Service Engineering, #096324
Spring Semester, 2016
Service systems such as healthcare (hospitals), financial services (banks) and telephone and internet service systems currently make up 60-80% of Western economies. The course will emphasize telephone-based services, commonly experienced via customer contact centers. In many respects, service systems are similar to manufacturing systems, communication systems, and transportation systems, but there are important differences, largely due to the significant role played by humans in providing the service. There are significant challenges in providing services effectively. Fortunately, there is a growing service science that provides skills and tools to manage service systems. Since many engineers actually work in service systems, it is important to offer a course that introduces students to the state-of-the-art methods and tools in the field.
In this course, a service system will be viewed as a stochastic network. Thus, the main theoretical framework is queueing theory, which primarily involves a large class of stochastic models. However, the subject matter is highly multi-disciplinary; hence alternative frameworks will be useful as well, including ones from statistics, psychology, and marketing.
The course will provide a framework for modeling service systems and techniques that are useful to design, analyze, and operate service systems. Service systems are becoming more and more automated, which makes data available for design and automatic control of such systems. We will use real service system data from banks, hospitals, and call centers to demonstrate the use of the decision support tools.
Home assignments will be theoretical, empirical and practical. Students will implement the methods learned in their homework assignments. Empirical analysis will involve real data provided from the SEE Center (SEE = Service Enterprise Engineering) of the Technion – Israel Institute of Technology.
Practical analysis will be based on standard tools such as MS Excel, and the following service engineering tools: SEEStat (student version) and 4CallCenters. The former is a tool developed at the SEE Center and provides an online graphic-based interface for transactional data (e.g., from call centers and hospitals); the latter tool supports workforce management (staffing).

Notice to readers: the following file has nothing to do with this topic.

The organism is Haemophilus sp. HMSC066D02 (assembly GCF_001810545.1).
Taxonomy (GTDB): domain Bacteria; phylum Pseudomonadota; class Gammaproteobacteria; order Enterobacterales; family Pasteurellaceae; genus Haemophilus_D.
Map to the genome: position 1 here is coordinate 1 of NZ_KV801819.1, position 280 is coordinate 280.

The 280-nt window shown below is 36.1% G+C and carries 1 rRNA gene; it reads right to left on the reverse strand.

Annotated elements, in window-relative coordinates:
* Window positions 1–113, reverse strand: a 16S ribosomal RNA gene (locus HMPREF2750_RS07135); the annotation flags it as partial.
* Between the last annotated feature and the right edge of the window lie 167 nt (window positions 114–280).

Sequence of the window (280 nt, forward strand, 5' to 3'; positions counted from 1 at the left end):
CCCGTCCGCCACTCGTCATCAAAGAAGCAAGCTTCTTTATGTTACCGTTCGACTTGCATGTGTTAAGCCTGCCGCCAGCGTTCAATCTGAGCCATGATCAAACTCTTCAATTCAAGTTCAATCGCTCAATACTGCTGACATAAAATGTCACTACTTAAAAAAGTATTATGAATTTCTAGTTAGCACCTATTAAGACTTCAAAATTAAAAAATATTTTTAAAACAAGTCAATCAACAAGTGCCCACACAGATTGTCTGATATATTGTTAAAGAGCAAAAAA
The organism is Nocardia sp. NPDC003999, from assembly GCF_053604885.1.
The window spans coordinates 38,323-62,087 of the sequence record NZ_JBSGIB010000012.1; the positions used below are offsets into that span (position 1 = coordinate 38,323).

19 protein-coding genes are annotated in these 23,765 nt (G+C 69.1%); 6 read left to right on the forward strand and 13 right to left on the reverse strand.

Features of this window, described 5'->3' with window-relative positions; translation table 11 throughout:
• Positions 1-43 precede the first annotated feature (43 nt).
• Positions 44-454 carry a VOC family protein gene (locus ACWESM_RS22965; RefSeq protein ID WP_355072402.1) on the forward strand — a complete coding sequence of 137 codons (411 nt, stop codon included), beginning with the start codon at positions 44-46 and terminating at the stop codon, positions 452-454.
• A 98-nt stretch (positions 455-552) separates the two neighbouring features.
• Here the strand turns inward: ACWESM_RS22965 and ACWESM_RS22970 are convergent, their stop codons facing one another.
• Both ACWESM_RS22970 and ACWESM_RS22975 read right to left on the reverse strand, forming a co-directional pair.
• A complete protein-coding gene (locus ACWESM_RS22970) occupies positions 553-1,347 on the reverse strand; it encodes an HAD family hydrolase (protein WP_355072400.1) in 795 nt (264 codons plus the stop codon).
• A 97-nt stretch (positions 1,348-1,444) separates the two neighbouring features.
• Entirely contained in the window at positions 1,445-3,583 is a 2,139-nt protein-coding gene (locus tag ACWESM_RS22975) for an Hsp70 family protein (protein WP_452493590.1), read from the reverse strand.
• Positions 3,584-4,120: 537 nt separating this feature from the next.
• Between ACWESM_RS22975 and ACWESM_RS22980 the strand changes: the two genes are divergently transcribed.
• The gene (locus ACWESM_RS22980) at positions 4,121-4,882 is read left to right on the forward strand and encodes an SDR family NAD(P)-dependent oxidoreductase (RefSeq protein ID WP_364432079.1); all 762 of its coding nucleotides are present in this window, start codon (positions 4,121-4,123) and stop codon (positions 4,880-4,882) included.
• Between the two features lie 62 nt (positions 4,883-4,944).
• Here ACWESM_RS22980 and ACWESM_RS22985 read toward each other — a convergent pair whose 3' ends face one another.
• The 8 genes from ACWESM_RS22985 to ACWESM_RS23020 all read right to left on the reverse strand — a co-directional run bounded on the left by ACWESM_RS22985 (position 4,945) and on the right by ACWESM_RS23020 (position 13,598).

This course is suitable to students from a variety of backgrounds such as industrial engineering (including operations research, statistics, and information systems), electrical engineering, computer science, and mathematics.
Students should have completed an introductory course or courses in probability, statistics, or other, as well as an introduction to stochastic processes, such as course #094314 which teaches ‘Poisson Processes’ and/or ‘Markov Jump Processes.’
Dr. Galit Yom-Tov
Office: Blumfield Building, Rm. 519
Tel: (04) 829 4510; firstname.lastname@example.org
Teaching Assistant (TA):
To Be Determined
There will be three 50-minute lecture classes per week and one 50-minute recitation per week, led by a teaching assistant (TA). In the recitations, the TA will be teaching students how to use the tools needed to perform the assignments. Both the instructor and teaching assistants will hold office hours.
- Hall, R.W., “Queueing Methods for Services and Manufacturing”, Prentice-Hall, 1991.
- Fitzsimmons, J.A. and M.J., “Service Management: Operations, Strategy, and Information Technology”, McGraw Hill, 4th Edition, 2004 (or previous editions, which are also OK).
- Optional recommended: Lovelock. C.G., “Managing Services: Marketing, Operations and Human Resources”, Prentice-Hall, 1992.)
- Course website